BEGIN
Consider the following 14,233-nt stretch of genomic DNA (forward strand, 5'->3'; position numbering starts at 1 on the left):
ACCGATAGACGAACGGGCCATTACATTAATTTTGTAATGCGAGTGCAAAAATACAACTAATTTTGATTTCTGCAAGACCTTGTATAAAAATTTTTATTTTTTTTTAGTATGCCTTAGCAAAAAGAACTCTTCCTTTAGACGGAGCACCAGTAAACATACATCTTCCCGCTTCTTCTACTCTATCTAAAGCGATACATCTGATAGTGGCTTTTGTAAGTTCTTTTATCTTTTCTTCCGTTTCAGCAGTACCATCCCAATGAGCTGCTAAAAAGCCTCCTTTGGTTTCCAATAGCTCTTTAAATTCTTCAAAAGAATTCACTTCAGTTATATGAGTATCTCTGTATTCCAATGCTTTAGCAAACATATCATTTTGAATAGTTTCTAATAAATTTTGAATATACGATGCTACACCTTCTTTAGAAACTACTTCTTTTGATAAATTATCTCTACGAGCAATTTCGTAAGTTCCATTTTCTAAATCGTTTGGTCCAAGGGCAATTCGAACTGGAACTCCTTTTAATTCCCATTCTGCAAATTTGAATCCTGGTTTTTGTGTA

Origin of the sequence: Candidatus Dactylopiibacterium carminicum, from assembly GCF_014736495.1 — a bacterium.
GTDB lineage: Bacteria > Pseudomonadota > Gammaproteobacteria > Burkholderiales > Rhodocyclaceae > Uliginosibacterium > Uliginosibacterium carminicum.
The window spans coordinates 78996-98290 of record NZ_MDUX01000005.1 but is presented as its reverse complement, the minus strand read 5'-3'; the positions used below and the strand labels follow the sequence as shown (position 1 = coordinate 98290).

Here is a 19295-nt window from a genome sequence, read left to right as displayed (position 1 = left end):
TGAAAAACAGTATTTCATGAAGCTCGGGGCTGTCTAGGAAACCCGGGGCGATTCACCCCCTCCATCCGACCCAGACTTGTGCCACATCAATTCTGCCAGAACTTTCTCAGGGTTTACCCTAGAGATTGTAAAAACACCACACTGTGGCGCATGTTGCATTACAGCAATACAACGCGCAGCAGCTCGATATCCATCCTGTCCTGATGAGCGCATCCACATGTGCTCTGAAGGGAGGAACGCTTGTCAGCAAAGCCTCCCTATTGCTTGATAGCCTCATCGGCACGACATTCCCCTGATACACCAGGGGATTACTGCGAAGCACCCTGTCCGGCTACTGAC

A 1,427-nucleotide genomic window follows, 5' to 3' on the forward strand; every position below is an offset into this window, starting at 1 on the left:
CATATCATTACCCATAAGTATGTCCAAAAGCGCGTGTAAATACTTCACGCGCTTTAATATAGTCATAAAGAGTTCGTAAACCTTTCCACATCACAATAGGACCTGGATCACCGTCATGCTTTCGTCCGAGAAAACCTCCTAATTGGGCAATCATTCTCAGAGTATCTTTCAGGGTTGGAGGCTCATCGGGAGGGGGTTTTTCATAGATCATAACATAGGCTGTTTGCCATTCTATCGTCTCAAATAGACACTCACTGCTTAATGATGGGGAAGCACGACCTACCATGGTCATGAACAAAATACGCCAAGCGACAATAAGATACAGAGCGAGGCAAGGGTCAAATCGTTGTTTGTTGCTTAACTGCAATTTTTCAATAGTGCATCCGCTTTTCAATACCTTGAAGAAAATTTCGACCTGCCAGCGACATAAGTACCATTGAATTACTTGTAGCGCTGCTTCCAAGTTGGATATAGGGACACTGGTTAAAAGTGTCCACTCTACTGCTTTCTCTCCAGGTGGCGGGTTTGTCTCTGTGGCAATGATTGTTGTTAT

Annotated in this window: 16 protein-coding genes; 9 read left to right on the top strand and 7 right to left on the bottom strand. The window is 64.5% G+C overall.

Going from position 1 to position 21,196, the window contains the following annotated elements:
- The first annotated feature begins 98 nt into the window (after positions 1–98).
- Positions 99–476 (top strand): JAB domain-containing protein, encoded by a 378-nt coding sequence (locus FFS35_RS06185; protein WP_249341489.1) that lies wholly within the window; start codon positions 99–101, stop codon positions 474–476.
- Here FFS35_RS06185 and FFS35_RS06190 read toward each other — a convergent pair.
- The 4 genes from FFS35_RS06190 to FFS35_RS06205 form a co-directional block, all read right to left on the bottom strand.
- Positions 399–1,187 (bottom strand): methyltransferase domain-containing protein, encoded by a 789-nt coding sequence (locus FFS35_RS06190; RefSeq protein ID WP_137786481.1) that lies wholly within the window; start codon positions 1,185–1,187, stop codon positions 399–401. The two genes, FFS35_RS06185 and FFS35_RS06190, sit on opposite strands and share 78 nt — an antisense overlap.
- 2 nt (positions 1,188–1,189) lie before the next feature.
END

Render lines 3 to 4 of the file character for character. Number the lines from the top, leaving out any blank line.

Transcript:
Origin of the sequence: Candidatus Dactylopiibacterium carminicum, from assembly GCF_014736495.1 — a bacterium.
GTDB lineage: Bacteria > Pseudomonadota > Gammaproteobacteria > Burkholderiales > Rhodocyclaceae > Uliginosibacterium > Uliginosibacterium carminicum.